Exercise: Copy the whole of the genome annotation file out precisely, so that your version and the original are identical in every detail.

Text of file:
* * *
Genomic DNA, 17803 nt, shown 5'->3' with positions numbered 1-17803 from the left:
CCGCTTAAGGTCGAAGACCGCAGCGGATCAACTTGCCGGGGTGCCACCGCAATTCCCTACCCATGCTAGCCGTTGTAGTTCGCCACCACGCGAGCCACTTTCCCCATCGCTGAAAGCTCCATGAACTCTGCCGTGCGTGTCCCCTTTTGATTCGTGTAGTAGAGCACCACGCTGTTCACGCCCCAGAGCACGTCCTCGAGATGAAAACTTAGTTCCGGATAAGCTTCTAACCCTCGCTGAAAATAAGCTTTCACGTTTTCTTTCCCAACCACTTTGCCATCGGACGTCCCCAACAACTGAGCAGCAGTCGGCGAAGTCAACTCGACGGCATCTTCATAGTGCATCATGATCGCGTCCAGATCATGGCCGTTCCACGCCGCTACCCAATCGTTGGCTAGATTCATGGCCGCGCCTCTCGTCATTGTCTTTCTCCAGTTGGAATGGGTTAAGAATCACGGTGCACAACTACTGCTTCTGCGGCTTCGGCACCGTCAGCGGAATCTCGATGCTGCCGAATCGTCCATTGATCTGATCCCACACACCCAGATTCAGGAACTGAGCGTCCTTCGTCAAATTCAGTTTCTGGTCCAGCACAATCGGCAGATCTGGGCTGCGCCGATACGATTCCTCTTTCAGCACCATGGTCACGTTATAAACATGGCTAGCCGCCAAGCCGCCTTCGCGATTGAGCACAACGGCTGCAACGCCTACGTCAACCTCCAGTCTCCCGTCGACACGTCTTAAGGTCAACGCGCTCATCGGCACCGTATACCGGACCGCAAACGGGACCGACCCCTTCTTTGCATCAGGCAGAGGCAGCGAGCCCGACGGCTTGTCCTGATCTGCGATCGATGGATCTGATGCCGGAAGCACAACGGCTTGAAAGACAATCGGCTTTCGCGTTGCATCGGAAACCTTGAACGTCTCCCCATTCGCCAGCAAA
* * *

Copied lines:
Genomic DNA, 17803 nt, shown 5'->3' with positions numbered 1-17803 from the left:
CCGCTTAAGGTCGAAGACCGCAGCGGATCAACTTGCCGGGGTGCCACCGCAATTCCCTACCCATGCTAGCCGTTGTAGTTCGCCACCACGCGAGCCACTTTCCCCATCGCTGAAAGCTCCATGAACTCTGCCGTGCGTGTCCCCTTTTGATTCGTGTAGTAGAGCACCACGCTGTTCACGCCCCAGAGCACGTCCTCGAGATGAAAACTTAGTTCCGGATAAGCTTCTAACCCTCGCTGAAAATAAGCTTTCACGTTTTCTTTCCCAACCACTTTGCCATCGGACGTCCCCAACAACTGAGCAGCAGTCGGCGAAGTCAACTCGACGGCATCTTCATAGTGCATCATGATCGCGTCCAGATCATGGCCGTTCCACGCCGCTACCCAATCGTTGGCTAGATTCATGGCCGCGCCTCTCGTCATTGTCTTTCTCCAGTTGGAATGGGTTAAGAATCACGGTGCACAACTACTGCTTCTGCGGCTTCGGCACCGTCAGCGGAATCTCGATGCTGCCGAATCGTCCATTGATCTGATCCCACACACCCAGATTCAGGAACTGAGCGTCCTTCGTCAAATTCAGTTTCTGGTCCAGCACAATCGGCAGATCTGGGCTGCGCCGATACGATTCCTCTTTCAGCACCATGGTCACGTTATAAACATGGCTAGCCGCCAAGCCGCCTTCGCGATTGAGCACAACGGCTGCAACGCCTACGTCAACCTCCAGTCTCCCGTCGACACGTCTTAAGGTCAACGCGCTCATCGGCACCGTATACCGGACCGCAAACGGGACCGACCCCTTCTTTGCATCAGGCAGAGGCAGCGAGCCCGACGGCTTGTCCTGATCTGCGATCGATGGATCTGATGCCGGAAGCACAACGGCTTGAAAGACAATCGGCTTTCGCGTTGCATCGGAAACCTTGAACGTCTCCCCATTCGCCAGCAAA